In my first entry i will explain how to compile a Linux kernel. In my case i’ll compile the last stable version of kernel Linux (3.1.3) , in a Debian squeeze with the traditional method. In another entry i will explain the debian way, executing a scripts from the kernel-package. It’s necessary before starting, check your hardware with command utilities like lspci, lsusb, look the directory /proc/cpuinfo for check you cpu architecture and list the modules is loaded with lsmod. This is important collect this information, because for compile a kernel you need to include some devices drivers, supports for any filesystem or any peculiarity of your hardware. There are many features of the kernel configuration that you can install it as a module (M) or built in kernel (*), you can change this with the spacebar. My recommend is if you are not sure, about a feature is included with you hardware make this as module, so the kernel will not consume your system resources.
In this tutorial i’ll show the main settings that you can need for a typical system, for more information you can visit the official site of Linux kernel documentation: http://www.kernel.org/doc/Documentation/ and see the changelog of the Linux version for the new features: http://www.kernel.org/pub/linux/kernel/v3.0/ChangeLog-3.1.3
Well! the game begins:
1.- In the first step we have to install the dependencies, using the package manager:
# aptitude install build-essential libncurses5-dev kernel-package module-init-tools initramfs-tools
2.- Next we will download the kernel Linux 3.1.3 into the directory /usr/src:
# cd /usr/src && wget http://www.kernel.org/pub/linux/kernel/v3.0/linux-3.1.3.tar.bz2
3.- Well, now when the download finishes, we have to unpack the source code:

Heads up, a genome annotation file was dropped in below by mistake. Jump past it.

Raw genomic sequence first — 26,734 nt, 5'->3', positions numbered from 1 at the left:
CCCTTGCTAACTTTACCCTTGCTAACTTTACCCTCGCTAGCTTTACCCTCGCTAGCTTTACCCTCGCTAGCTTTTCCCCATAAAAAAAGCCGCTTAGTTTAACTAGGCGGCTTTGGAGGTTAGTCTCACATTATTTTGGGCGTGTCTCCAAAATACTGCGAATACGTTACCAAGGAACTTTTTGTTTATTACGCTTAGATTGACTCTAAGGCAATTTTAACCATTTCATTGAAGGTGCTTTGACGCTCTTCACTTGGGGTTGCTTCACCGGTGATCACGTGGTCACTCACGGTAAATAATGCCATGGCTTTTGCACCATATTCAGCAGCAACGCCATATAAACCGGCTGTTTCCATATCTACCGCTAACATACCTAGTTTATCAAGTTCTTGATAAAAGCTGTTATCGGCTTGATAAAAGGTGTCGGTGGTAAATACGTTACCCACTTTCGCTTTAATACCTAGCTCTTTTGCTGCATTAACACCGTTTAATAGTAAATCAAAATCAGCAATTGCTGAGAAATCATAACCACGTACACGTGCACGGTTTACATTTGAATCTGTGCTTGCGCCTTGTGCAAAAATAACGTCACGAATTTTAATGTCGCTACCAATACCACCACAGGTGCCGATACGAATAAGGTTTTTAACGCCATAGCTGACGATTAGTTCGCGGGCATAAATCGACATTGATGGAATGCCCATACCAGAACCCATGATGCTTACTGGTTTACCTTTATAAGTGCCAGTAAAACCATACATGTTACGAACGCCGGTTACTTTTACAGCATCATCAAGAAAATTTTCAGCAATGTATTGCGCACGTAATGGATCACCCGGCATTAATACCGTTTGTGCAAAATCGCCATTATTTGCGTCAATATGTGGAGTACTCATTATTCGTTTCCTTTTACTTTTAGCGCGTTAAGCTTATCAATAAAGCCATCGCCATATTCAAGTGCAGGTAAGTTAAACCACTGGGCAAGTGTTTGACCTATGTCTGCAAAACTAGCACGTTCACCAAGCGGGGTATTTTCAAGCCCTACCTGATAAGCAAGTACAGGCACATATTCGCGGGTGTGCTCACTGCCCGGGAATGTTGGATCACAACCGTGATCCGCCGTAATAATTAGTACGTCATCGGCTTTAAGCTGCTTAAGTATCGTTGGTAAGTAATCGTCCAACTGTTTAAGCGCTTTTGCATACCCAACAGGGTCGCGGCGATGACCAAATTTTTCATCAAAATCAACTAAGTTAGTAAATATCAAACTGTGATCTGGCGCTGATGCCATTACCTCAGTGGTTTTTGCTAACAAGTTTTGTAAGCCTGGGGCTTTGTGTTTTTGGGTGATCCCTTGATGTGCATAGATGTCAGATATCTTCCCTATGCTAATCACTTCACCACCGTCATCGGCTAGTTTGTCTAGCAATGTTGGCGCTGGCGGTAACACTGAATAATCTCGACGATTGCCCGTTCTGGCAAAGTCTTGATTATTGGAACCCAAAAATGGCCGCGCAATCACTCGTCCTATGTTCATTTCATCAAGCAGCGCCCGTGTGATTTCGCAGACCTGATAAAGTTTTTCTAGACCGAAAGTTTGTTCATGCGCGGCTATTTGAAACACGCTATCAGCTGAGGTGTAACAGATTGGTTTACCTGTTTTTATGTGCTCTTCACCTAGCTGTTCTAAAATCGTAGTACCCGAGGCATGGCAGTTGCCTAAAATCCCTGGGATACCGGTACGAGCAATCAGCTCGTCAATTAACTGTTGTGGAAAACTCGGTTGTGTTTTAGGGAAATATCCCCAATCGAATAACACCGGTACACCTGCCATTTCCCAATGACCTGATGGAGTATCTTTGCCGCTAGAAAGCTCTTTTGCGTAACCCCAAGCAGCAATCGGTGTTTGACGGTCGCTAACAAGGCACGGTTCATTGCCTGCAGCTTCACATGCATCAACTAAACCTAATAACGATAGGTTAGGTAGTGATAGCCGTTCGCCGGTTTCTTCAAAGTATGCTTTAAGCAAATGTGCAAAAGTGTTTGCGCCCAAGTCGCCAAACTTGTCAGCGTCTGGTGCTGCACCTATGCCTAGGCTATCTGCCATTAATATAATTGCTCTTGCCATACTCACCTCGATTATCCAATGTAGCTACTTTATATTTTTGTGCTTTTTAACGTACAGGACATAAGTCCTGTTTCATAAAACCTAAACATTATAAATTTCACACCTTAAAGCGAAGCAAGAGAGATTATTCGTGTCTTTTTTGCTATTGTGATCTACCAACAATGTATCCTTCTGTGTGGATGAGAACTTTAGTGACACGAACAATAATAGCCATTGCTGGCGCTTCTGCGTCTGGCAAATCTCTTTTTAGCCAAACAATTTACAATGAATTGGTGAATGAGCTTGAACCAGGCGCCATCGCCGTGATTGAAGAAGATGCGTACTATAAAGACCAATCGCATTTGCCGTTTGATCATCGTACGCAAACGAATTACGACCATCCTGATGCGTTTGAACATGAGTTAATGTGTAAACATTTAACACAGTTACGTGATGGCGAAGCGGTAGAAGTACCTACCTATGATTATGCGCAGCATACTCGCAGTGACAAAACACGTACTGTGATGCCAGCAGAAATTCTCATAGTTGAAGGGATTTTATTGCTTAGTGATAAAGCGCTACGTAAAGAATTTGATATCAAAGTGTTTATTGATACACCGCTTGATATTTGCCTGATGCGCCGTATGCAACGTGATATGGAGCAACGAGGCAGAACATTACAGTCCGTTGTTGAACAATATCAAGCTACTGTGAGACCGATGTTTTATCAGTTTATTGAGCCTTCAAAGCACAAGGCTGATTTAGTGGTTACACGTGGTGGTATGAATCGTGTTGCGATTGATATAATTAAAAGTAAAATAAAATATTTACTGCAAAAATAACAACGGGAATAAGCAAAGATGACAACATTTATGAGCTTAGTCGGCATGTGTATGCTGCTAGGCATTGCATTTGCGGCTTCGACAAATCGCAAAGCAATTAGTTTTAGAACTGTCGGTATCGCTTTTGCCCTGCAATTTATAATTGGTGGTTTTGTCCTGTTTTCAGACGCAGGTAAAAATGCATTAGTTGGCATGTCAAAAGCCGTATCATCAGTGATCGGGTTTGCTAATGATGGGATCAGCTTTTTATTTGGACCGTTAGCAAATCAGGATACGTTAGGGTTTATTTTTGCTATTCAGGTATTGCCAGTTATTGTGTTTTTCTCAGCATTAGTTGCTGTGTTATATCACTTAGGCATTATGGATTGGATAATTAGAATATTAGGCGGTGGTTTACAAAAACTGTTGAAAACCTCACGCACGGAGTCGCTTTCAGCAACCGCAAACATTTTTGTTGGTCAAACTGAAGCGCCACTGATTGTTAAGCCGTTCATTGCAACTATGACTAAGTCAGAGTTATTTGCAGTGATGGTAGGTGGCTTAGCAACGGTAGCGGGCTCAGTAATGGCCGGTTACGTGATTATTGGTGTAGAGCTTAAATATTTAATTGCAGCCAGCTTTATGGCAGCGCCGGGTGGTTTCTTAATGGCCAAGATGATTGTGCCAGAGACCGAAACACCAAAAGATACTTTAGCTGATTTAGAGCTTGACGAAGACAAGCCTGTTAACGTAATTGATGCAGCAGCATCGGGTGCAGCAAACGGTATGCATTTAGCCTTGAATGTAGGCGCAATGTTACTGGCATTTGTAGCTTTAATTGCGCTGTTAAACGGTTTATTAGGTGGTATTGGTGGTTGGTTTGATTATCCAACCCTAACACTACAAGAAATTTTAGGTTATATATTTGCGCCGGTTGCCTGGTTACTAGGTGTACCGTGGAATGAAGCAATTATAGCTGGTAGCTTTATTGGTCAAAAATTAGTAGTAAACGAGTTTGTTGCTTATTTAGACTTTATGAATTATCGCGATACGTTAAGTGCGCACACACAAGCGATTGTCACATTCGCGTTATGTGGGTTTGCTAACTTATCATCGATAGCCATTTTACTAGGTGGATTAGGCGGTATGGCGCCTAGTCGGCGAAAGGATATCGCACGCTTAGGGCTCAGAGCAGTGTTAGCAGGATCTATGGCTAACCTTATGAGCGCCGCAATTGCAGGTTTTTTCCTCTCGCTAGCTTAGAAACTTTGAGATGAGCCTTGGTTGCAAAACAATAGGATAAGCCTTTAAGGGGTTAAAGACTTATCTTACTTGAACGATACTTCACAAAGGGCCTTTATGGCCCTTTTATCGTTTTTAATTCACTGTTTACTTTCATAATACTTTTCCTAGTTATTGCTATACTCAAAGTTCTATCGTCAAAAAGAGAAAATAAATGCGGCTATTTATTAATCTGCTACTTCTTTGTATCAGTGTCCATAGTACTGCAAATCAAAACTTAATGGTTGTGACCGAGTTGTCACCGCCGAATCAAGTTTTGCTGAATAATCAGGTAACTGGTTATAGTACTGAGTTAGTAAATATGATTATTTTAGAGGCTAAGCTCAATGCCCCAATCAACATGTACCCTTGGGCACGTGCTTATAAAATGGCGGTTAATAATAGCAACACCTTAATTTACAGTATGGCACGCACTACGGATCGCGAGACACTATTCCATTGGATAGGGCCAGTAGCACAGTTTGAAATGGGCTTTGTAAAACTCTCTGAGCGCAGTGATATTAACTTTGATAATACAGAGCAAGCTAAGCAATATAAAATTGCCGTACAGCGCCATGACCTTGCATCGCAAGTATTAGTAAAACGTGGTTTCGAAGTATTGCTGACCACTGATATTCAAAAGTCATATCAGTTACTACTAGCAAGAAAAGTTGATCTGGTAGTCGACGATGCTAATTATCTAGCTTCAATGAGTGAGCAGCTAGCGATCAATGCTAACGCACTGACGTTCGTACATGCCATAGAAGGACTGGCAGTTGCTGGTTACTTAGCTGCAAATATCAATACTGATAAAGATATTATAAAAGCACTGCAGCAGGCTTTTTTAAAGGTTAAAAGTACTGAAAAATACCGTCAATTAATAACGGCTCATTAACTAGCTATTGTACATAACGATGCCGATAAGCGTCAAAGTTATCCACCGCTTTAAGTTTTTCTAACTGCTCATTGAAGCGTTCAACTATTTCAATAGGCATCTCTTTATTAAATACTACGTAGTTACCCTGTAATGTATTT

# tar -xjvf linux-3.1.3.tar.bz2
4.- [optional] i recommend copy an old .config file, of another Linux source if you have anyone, in my case is the default kernel of debian installation.
# cp /usr/src/linux-headers-`uname -r`/.config /usr/src/linux-3.1.3/.config
5.- Now we’ll a create a simple menu for configuring our kernel, is necessary change the current directory for the path of the new kernel (/usr/src/linux-3.1.3/).
# make menuconfig
6.- Before start adding configuration, if you follow the step four, you have to load the .config file.
7.- I’ll show any settings that may be interesting:
– General setup -> Local version: This you can add a string for your linux name. In my case i add -krn1:
– General setup -> Initial RAM filesystem and RAM disk: this feature is important to be selected, because we’ll use an initram disk, to load essential modules used by the kernel at the time of booting the system:
– processor type and feature -> There are some important settings like the support of virtualization, symetric multi-processing support…
– Networking support -> Networking option -> TCP/IP support: enable the support for TCP/IP.
– Device drivers -> SCSI device support: enable support for scsi interface.
– Device drivers -> Multiple devices driver support (RAID and LVM): enable the support for raid and lvm disk.
– Filesystems : enable support for different filesystems:
8.- When you finish with your configuration, you can exit and save it.
9.- In this part you have to be patient, we’ll start with the kernel compilation:
# make all
10.-It can take some time, depending on the hardware of your machine. So you can get up from the chair, take some air, make a coffe, call your mother…
11.- When the process of compilation finishes, now we’ll copy the image of our compiled kernel to the /boot directory:
# cp /usr/src/linux-3.1.3/arch/x86/boot/bzImage /boot/bzImage-3.1.3-krn1
12.- Now we’ll install the modules, this part call the depmod script and make the file modules.dep for the dependencies of the modules:
# make modules_install
13.- Next we’ll create an initram filesystem, this command will create and image in the /boot directory:
# update-initramfs -c -k 3.1.3-krn1
14.- Everything is prepared, just need set a new entry on the grub file configuration. It can be different depending of the grub version, grub legacy use /boot/grub/menu.lst, in my case i used grub 2 my configuration file is /boot/grub/grub.cfg:
# vi /boot/grub/grub.cfg
15.- Aaaaand we can restart our system, boot and enjoy with the new kernel:
That’s it!!! I hope this tutorial has helped you!! bye bye!!
One thought on “How to compile a Linux kernel”
good job, man!! See you later!!